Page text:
Two Ways (at least) to Reduce Healthcare Costs in Connecticut
As the federal healthcare law continues to be implemented, it’s vital to keep focused on how to reduce the cost of health insurance in Connecticut.
This year, state lawmakers can help reduce healthcare costs in at least two ways, including:
- Reducing medical malpractice costs by indexing pre- and post-judgment interest rates.
- Reducing the number of health insurance mandates–state laws that require certain health insurance policies to cover various medical procedures and treatments.
This article specifically focuses on the pre- and post-judgment interest in medical malpractice litigation.
In medical malpractice cases, pre-judgment interest may apply when offers of compromise are made but do not result in an agreement between the parties, and if the final verdict is more than the offer of compromise.
Post-judgment interest may accrue on the verdict awarded at trial if the verdict is upheld on appeal.
Index Pre- and Post-Judgment Interest Rates
The problem is, Connecticut’s pre- and post-judgment interest rates are currently fixed by state law and do not take into account current economic conditions.
Neighboring states, however, including New Hampshire and Maine, utilize the U.S. Treasury bill rate as the base for the pre-judgment interest. And Massachusetts bases its post-judgment interest rate on the U.S. Treasury bill rate.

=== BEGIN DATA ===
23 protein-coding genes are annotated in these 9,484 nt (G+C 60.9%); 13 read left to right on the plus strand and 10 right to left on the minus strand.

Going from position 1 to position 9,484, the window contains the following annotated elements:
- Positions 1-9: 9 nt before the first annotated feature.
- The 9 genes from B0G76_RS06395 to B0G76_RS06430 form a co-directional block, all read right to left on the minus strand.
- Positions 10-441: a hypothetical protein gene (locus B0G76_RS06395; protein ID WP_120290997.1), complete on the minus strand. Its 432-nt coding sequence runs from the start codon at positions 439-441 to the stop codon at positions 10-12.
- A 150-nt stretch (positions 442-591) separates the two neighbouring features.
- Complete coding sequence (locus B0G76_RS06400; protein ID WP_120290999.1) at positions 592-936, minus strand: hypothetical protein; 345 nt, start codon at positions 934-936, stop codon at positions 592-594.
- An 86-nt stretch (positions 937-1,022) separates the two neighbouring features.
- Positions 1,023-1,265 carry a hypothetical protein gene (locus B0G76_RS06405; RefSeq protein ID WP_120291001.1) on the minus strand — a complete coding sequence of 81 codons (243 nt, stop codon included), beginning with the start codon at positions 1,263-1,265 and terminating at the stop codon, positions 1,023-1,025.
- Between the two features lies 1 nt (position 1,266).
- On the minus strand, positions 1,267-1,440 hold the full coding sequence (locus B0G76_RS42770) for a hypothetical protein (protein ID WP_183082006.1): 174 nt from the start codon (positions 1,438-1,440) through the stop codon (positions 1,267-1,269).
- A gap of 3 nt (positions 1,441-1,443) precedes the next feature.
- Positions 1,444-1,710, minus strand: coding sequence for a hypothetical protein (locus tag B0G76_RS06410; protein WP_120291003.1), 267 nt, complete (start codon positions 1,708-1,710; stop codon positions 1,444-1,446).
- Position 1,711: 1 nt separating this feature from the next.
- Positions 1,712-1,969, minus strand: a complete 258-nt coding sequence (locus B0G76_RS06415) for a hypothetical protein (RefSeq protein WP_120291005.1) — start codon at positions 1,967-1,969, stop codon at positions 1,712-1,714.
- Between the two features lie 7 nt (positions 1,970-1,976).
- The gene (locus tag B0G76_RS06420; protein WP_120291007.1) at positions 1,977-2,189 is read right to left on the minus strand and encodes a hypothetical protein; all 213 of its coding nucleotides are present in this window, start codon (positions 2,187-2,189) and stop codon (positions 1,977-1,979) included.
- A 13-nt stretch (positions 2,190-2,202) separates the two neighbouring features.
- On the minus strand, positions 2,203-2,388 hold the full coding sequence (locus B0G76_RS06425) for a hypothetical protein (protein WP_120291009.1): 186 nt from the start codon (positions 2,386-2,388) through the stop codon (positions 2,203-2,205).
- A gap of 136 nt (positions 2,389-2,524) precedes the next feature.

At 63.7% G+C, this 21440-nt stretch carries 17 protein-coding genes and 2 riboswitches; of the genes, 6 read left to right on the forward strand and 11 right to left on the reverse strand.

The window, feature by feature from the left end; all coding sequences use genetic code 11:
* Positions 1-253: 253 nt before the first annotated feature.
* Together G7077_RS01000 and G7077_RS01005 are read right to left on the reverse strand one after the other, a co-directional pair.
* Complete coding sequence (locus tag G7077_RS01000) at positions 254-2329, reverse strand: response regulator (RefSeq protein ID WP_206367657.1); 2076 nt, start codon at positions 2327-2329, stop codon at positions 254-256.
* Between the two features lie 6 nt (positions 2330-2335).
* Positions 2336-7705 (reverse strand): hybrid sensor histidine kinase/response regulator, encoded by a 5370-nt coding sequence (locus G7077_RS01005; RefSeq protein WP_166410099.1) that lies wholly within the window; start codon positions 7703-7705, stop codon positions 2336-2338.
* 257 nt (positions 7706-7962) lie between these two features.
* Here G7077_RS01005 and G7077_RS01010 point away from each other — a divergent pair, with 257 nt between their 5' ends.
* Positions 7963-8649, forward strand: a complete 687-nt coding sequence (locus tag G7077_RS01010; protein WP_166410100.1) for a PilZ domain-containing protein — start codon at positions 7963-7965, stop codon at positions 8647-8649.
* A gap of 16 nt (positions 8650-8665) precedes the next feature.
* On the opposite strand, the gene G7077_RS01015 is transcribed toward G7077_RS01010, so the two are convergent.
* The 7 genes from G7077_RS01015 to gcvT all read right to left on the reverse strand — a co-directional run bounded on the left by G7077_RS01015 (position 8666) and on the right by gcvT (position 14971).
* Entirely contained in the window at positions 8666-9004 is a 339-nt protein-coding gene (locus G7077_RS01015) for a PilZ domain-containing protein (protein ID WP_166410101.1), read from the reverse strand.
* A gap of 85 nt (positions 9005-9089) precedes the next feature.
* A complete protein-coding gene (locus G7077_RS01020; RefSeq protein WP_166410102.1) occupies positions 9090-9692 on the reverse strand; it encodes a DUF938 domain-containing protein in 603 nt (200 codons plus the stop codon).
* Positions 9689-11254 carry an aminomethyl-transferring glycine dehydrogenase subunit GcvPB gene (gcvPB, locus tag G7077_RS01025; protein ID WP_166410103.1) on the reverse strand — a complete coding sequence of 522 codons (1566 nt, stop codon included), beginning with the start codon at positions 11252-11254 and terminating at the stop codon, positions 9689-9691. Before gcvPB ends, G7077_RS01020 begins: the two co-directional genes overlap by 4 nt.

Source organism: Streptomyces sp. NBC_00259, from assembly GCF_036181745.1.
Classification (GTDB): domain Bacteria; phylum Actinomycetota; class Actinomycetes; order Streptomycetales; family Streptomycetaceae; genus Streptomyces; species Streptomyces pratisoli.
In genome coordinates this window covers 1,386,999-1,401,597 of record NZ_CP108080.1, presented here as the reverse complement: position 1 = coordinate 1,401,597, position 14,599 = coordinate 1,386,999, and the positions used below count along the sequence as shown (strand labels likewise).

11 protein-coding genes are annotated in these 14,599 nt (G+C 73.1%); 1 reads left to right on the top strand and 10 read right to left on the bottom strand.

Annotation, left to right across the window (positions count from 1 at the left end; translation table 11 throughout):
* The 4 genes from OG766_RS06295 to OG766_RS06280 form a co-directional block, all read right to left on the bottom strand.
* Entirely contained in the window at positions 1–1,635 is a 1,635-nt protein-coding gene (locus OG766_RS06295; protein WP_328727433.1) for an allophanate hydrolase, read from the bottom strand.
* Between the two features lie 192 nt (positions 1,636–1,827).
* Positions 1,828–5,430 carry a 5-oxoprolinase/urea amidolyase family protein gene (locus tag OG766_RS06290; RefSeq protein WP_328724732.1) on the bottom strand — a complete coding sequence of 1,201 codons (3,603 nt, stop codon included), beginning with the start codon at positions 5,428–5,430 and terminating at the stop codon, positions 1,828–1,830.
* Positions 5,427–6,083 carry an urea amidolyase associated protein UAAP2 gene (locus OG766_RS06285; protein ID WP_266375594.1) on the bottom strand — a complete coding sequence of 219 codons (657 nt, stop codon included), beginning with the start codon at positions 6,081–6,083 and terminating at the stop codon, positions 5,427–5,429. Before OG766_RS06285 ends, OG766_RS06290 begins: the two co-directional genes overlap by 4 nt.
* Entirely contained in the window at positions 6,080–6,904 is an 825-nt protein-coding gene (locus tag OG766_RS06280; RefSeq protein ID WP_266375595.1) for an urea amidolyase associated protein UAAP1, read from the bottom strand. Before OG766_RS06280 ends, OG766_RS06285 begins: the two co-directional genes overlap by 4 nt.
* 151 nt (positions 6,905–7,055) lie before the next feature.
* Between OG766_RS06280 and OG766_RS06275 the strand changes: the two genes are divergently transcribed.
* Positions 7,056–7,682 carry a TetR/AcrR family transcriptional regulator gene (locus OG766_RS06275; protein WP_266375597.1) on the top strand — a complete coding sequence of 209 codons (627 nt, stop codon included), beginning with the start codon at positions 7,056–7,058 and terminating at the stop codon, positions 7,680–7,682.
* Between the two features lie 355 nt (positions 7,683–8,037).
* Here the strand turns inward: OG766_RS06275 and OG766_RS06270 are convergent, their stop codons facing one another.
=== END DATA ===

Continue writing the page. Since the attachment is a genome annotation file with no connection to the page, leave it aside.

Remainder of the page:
Setting Connecticut’s pre- and post-judgment interest rates to an index such as the prime rate or the U.S. Treasury rate would be a straightforward approach to reducing costs associated with medical malpractice claims without affecting the jury verdict.
Indexing Will Reduce Costs
According to the state Insurance Department, 90.2% of closed claims were settled before trials began (Medical Malpractice Annual Report, April 2012). Of the cases that did go to trial, said the report, only 15% resulted in payments to the plaintiff.
This counters claims by opponents to indexing, who argue that insurance companies are trying to delay the process.
It’s unfair to set a high rate of interest that is disconnected from current economic realities. Reducing interest rates through indexing is a simple way to curb medical costs in Connecticut.
Indexing also will make our state more attractive to specialty practice physicians.
For more information, contact CBIA’s Jennifer Herz at 860.244.1921 or email@example.com.
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